Sunday, November 20, 2016

Families of Crash Victims Mark the World Day of Remembrance in NYC FSS, TransAlt renew Vision Zero commitment to fix dangerous streets and change culture of reckless driving

 "Together our grief could fill an ocean," declared Amy Cohen, 
of Families for Safer Streets,"  whose son was killed by a car 
three years ago.  I still wear a bractlet with the words,
"For Sammy" her son. "Mayor de Blasio, recommit to Vision 
Zero!" she declared. 

Last year the Mayor was at the day of remembrance, noted 
Steely White.  This years with deaths are on the rise.  
He is not talking about Vision Zero. 

Walking around, the wind swirling on a cold winter afternoon, 
I talked with old friends 
from Right of Way, Times Up!, and Transportation Alternatives.

"I made one for Matthieu Lefevre," noted my friend Liz from Right
of Way, displaying her yellow ribbon.

Looking at the signs and the pins, with photos of people killed 
by motorists, a lump welled up in my throat.

"These are real people, real names, people with kids, people who 
were brothers and sisters, not just statistics," noted my friend 

I thought about Amy Cohen's son Sammy, who was killed on Prospect 
Park West, days before his bar mitzvah.  

I greeted the parents of Allison Liao, whose
daughter was hit by a car in Queens, one of the many families we 
made memorials for with right of way.

I talked with a woman whose 23-year-old daughter was killed by a car.  
"It was a nightmare," her mom declared showing me a photo of her 

"Its not an accident, its a crash," explained Paul Steely White. 
"The burden of proof has to be taken off of families." 

"I hope we do not have to come here again next year," plead Cohen, 
her voice cracking up.  

After a week that saw a spike in traffic deaths 
and injuries, Familiesfor Safe Streets, 
a group of New Yorkers who have lost 
loved ones orbeen injured in traffic crashes,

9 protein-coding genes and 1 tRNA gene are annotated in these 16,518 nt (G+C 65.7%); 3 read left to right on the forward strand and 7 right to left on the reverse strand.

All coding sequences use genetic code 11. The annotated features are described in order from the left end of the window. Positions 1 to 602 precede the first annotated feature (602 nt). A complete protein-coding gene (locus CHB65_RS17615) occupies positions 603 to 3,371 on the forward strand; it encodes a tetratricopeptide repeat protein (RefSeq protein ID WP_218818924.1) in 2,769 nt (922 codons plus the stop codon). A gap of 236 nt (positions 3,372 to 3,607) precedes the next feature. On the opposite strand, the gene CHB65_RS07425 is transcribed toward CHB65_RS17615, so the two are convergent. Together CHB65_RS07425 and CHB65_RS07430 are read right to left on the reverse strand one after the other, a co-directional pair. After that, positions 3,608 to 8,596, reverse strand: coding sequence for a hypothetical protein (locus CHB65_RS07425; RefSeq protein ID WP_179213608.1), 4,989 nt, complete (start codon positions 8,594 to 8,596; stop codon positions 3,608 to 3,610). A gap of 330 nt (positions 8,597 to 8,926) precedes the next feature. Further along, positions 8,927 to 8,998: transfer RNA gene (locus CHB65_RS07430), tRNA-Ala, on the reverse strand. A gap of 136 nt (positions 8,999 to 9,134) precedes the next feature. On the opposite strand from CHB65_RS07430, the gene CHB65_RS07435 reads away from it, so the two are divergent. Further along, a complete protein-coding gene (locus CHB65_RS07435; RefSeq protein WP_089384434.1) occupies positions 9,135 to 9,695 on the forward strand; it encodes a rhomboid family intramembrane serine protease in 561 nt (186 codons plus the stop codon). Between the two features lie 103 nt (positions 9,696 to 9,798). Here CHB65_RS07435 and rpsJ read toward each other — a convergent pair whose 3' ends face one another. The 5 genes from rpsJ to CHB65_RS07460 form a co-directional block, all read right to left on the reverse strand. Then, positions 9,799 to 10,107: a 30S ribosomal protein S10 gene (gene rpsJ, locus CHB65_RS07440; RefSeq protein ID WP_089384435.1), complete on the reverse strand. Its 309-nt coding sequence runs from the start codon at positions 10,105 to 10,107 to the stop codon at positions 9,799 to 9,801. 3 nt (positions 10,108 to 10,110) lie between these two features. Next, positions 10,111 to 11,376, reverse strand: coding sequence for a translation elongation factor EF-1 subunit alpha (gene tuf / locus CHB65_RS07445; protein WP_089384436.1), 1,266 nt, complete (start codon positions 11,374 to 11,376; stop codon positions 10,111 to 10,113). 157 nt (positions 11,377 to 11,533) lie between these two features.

joined street safety advocates from Transportation 
Alternatives to observe the annual World Day of 
Remembrance for Road Traffic Victims 
on Sunday, November 20th at CityHall Park.

“We have come together to remember and honor those 
who have been killed or severely injured by aggressive or 
reckless driving and dangerous conditions on our streets, and 
we stand together to remindNew Yorkers that we 
can create a safer city for everyone,” 
said SofiaRusso of Families for Safe Streets, whose 4-year-old 
daughter ArielRusso was killed by a speeding driver who crashed 
on a Manhattan sidewalk.

FSS members tied yellow ribbons onto a Vision Zero sculpture to
commemorate their loved ones, and elected officials read aloud 
the names of people killed and injured in traffic crashes in New 
York City so far in 2016.

“Too many people have been needlessly killed and maimed on our
streets, as we have been reminded in recent days. We are standing 
withNew Yorkers who have suffered those losses to tell our city 
and theworld that traffic violence is preventable,” said Paul 
Steely White,Executive Director of Transportation Alternatives. 
“The World Day ofRemembrance is an opportunity for all of us to 
renew our Vision Zerocommitment to keep working to change the 
culture of reckless andcareless driving, and to rebuild our 
streets so they’re safer for everyone who uses them.”

On a single day this week, one man was struck and killed by a 
driverwho fled the scene, a bicyclist was killed by a truck 
driver on theUpper West Side, while nearby two pedestrians
 were seriously injured when a driver drove onto a sidewalk.

“The tragedies that have befallen countless New Yorkers on our 
streetsare what motivate me to push forward in my work on 
Vision Zero,” saidCity Council Transportation Committee Chair 
Ydanis Rodriguez. “We’vedone a great deal but we are far from